Reviewed in Feast issue 38 – July/August 2019
Posh or gourmet fish and chip restaurants and takeaways are quite the rage with fine dining chefs taking to opening them. In our region, we have No1 in Cromer, which is connected with Galton Blackiston of Morston Hall, while Eric Snaith of Titchwell Manor opened Eric’s Fish & Chips in nearby Thornham a couple of years ago.
Eric has since gone on to open a branch in St Ives in Cambridgeshire, with another opening in Holt, too. They offer all the old school classics and a bit more – something to get you excited about, like battered king prawns and Kansas City wings. The wine list is another indication that you’re somewhere a little different as there are bottles of Prosecco and Champagne available, plus glasses of decent reds and whites – I enjoyed my French Gerard Bertrand, Terroir Picpoul de Pinet very much.
Eric’s Thornham branch is at Drove Orchards, a nice little shopping and eating set up just outside the village. There’s a farm shop, a fish shop, a clothes shop, the Yurt restaurant, plenty of PYO in the apple season and a glamping site. Plus, of course, Eric’s Fish & Chips. You can eat in the trendy canteen style restaurant, with its bold green and yellow colour scheme, make use of the tables outside, or simply clear off home with your goodies.
We ate outside as it was a mild evening and we, as ever, had the dog with us. It was fairly chaotic as we visited during the school holidays but the young staff kept smiling and delivering order after order. You place your order at the counter and you get your drinks straightaway so you can simply sit and chat as your supper is prepared, or have a game of table tennis. There’s a play area, too, so children are kept very happy. And there’s a children’s menu.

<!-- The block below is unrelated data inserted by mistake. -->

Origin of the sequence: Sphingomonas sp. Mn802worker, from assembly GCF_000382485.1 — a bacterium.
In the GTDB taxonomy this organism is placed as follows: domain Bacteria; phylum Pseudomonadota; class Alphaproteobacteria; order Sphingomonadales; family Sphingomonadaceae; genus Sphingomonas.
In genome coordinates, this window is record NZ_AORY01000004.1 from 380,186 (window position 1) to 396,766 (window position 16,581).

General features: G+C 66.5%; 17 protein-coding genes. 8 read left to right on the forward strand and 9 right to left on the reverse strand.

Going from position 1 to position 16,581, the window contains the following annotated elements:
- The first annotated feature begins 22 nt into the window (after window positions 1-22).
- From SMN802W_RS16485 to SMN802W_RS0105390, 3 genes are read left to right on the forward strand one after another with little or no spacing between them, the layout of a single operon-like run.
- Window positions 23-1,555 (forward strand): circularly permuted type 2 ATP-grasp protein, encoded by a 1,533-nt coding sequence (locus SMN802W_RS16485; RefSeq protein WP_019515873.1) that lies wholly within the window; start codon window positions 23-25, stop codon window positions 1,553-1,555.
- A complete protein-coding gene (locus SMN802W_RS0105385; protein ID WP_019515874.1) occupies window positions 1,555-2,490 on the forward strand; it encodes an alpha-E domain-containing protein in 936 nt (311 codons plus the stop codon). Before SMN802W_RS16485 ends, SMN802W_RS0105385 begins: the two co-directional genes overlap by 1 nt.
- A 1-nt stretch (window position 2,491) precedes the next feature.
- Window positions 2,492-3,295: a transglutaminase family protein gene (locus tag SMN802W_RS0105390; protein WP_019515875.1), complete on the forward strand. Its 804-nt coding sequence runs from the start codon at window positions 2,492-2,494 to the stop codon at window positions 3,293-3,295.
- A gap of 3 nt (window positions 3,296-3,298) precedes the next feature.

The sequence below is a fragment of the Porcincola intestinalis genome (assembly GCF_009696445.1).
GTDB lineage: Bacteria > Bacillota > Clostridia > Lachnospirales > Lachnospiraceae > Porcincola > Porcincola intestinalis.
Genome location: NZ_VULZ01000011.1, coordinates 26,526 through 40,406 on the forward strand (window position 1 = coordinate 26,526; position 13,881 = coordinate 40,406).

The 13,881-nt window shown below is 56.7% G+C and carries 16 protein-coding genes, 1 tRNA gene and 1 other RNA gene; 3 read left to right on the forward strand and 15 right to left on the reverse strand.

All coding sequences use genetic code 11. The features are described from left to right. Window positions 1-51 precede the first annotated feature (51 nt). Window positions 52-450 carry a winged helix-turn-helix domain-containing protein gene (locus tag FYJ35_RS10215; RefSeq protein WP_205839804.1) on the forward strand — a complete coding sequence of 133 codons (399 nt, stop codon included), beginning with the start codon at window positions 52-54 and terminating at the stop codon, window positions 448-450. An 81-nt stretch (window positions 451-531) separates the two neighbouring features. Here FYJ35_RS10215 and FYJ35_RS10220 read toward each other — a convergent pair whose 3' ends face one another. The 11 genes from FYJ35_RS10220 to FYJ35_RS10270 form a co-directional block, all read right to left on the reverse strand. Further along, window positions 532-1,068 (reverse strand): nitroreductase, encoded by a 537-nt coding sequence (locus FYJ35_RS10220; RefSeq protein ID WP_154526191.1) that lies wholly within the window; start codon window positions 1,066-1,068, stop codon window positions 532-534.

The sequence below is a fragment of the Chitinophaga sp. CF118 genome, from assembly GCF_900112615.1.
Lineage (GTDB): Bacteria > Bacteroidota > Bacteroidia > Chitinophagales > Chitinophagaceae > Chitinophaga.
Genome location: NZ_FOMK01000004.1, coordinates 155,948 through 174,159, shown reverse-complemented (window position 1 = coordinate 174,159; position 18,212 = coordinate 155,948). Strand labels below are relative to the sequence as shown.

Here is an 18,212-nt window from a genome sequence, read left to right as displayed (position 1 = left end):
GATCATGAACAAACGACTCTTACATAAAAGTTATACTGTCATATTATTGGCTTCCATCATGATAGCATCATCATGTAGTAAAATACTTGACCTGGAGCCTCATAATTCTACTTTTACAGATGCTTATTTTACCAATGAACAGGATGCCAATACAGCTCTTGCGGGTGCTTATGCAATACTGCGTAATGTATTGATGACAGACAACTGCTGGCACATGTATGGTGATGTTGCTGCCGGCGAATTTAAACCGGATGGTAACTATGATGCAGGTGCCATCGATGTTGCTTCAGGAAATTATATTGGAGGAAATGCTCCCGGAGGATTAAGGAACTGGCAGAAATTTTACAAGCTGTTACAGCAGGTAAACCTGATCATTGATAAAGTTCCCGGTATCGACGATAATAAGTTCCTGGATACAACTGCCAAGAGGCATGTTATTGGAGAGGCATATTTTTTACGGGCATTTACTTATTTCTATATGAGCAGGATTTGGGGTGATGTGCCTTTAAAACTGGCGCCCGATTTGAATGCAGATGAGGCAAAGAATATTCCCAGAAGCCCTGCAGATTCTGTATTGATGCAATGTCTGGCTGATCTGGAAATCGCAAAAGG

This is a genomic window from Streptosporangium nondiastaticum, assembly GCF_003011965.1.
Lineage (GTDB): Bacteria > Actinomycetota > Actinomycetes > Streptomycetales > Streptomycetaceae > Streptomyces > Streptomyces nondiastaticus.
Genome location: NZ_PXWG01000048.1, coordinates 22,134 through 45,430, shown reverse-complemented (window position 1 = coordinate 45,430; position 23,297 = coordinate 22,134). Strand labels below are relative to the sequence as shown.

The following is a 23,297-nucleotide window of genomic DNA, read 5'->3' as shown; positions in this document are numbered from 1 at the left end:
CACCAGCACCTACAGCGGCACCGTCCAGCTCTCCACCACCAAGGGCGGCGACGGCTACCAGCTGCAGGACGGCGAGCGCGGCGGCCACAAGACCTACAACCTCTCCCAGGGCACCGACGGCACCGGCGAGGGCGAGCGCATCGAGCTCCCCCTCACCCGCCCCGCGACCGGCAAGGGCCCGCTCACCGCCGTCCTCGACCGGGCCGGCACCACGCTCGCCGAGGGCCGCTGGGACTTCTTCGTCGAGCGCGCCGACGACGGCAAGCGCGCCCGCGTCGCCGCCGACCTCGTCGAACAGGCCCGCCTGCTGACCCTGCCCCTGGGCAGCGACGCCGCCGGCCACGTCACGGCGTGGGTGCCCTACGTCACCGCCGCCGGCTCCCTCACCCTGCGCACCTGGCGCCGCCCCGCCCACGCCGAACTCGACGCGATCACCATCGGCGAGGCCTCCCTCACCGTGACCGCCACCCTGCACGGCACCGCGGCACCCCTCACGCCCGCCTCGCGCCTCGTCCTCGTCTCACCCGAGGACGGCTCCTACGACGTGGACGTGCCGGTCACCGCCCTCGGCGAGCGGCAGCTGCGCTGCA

I played a straight bat and simply ordered cod, chips and mushy peas. Himself had the same with curry sauce. They come in little cardboard boxes, with a slice of lemon, and are super fresh.
The fish, from sustainable sources, is fried in beef dripping, or norfolk rapeseed is an option, in a batter made with Green King IPA. It is all very yummy, with the fish holding its shape and the mushy peas excellent – the curry sauce was reported as good and spicy, too!
Signature dishes include a Japanese style fish burger, and gruyère and spinach arancini, all accompanied by homemade sauces. Other options are battered Dingley Dell sausage, black pudding fritters, battered squid and even battered pineapples. In the past, I’ve tried the fish cakes – which come with a sharp parsley salt, too.
There are lots of fun, deep fried desserts which change with the seasons – there was a creme egg available at Easter although I tried the battered Double Decker which was, well, very sweet indeed. I quite fancy the fried jam sandwich next time. Less naughty scoops of ice cream are also available to round off your supper.
Standards and, equally importantly, consistency, are high and it’s great to see one of our wonderful British institutions changing and developing with
the times. Eric’s is certainly fast becoming a modern day must.
Eric’s opens from noon to 9pm every day.